It was about a year ago that I believe I was the worst version of myself. As a mother, as a person. I had just moved to this wonderful city of ours and was staying home alone with our two kids. In retrospect, the stress had gotten to me. I wasn’t being the best mother I could be. I was short with my temper. Had ridiculously high expectations of my kids.
I was too much down in the trenches dealing with everyday drudgery and wasn’t taking the time to stop and look around. My patience, ladies and gentlemen, had expired. It was gone. Kaput. Finito. I barely recognized myself anymore. I was raising two perfect little people imperfectly. If I was my boss, I would have fired me. But instead I gave myself another chance. I made a pact with myself to change. To be patient no matter how many times the milk got spilled. To view my children as the little beings of wonder that they actually were. To not raise my voice — no more shouting. Had I really become a shouter? Yup. I could do better, and I knew it. Here’s how I did it.
You know that moment when you discover your child has unravelled the entire roll of toilet paper? You have a choice. You can either get really upset, as this is the THIRD time this week he has done it, or you can pause. The pause is possible, but it takes practice. Try it. It’s worth it.
I’m serious when I say this, and I have no idea whether medical evidence backs it up, but I NEED endorphins every day in order to not only be a good mother but a good human being. Some people need coffee, others a chat with a friend. Me? I need 30 minutes of exercise a day, and I would venture to guess that this would benefit most people. Do yourself a favor and work out! Go for a good fast walk. Or do a workout at home if you can’t get to a gym. Either way, make it a priority.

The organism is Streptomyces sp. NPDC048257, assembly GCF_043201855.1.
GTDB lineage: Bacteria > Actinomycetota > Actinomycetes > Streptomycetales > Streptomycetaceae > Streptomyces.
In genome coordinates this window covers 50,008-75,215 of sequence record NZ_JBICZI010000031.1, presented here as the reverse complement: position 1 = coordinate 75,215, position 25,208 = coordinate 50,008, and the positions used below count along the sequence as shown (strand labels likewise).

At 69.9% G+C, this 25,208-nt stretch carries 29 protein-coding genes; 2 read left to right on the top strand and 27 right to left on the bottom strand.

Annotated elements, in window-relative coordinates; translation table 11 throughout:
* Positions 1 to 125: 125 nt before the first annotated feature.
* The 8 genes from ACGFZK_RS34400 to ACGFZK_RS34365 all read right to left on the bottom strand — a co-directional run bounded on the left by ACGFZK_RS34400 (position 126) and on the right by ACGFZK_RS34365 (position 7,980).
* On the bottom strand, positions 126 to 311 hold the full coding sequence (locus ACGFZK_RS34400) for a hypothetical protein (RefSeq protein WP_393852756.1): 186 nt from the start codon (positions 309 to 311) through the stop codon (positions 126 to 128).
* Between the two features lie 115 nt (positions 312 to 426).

Look at your children. REALLY look at them as if you’ve never seen them before. They are perfect. And they’re just trying to figure things out. You are their guide. It’s a heavy responsibility, but if you find yourself getting annoyed because once again your 3-year-old needs help putting on socks, just back off and realize that this stuff is hard when you’re 3. It’s your job as a parent to help them up.
A good friend with three kids under 5 told me the other day that she’s learned to take more. Don’t be a martyr. Ask for help. Demand time for yourself. Reading alone in a coffee shop, even if it’s just once a week, can do wonders for your mental health. Don’t feel guilty.
I am by no means super mom, but I can say I’ve adjusted my parenting, and my mothering has vastly improved. I am happy. My kids are happy. We’re making memories here, and I hope my kids can look back at their childhood and remember being loved and being happy. And that I was happy. Because that counts.